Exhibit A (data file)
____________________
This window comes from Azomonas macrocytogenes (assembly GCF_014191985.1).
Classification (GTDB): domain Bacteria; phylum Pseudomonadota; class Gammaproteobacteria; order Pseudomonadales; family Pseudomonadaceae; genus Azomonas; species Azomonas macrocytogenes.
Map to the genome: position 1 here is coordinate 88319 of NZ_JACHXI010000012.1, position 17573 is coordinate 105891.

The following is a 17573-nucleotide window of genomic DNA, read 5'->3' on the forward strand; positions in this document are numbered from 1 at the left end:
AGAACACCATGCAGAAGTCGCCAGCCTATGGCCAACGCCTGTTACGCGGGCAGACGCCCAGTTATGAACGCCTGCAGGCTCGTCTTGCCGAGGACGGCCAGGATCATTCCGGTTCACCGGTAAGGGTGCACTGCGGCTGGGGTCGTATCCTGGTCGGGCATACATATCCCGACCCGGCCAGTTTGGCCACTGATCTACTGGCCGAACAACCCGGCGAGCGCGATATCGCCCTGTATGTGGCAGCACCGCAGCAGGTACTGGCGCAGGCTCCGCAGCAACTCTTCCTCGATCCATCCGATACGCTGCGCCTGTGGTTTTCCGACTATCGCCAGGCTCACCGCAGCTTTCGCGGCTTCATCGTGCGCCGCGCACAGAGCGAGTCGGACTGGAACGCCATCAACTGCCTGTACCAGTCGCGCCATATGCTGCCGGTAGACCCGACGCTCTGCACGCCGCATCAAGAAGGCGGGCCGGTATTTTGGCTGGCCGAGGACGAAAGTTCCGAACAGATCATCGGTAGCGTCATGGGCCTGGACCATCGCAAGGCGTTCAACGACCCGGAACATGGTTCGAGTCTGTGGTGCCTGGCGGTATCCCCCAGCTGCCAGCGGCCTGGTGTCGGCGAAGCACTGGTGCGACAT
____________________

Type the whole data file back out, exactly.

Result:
This window comes from Azomonas macrocytogenes (assembly GCF_014191985.1).
Classification (GTDB): domain Bacteria; phylum Pseudomonadota; class Gammaproteobacteria; order Pseudomonadales; family Pseudomonadaceae; genus Azomonas; species Azomonas macrocytogenes.
Map to the genome: position 1 here is coordinate 88319 of NZ_JACHXI010000012.1, position 17573 is coordinate 105891.

The following is a 17573-nucleotide window of genomic DNA, read 5'->3' on the forward strand; positions in this document are numbered from 1 at the left end:
AGAACACCATGCAGAAGTCGCCAGCCTATGGCCAACGCCTGTTACGCGGGCAGACGCCCAGTTATGAACGCCTGCAGGCTCGTCTTGCCGAGGACGGCCAGGATCATTCCGGTTCACCGGTAAGGGTGCACTGCGGCTGGGGTCGTATCCTGGTCGGGCATACATATCCCGACCCGGCCAGTTTGGCCACTGATCTACTGGCCGAACAACCCGGCGAGCGCGATATCGCCCTGTATGTGGCAGCACCGCAGCAGGTACTGGCGCAGGCTCCGCAGCAACTCTTCCTCGATCCATCCGATACGCTGCGCCTGTGGTTTTCCGACTATCGCCAGGCTCACCGCAGCTTTCGCGGCTTCATCGTGCGCCGCGCACAGAGCGAGTCGGACTGGAACGCCATCAACTGCCTGTACCAGTCGCGCCATATGCTGCCGGTAGACCCGACGCTCTGCACGCCGCATCAAGAAGGCGGGCCGGTATTTTGGCTGGCCGAGGACGAAAGTTCCGAACAGATCATCGGTAGCGTCATGGGCCTGGACCATCGCAAGGCGTTCAACGACCCGGAACATGGTTCGAGTCTGTGGTGCCTGGCGGTATCCCCCAGCTGCCAGCGGCCTGGTGTCGGCGAAGCACTGGTGCGACAT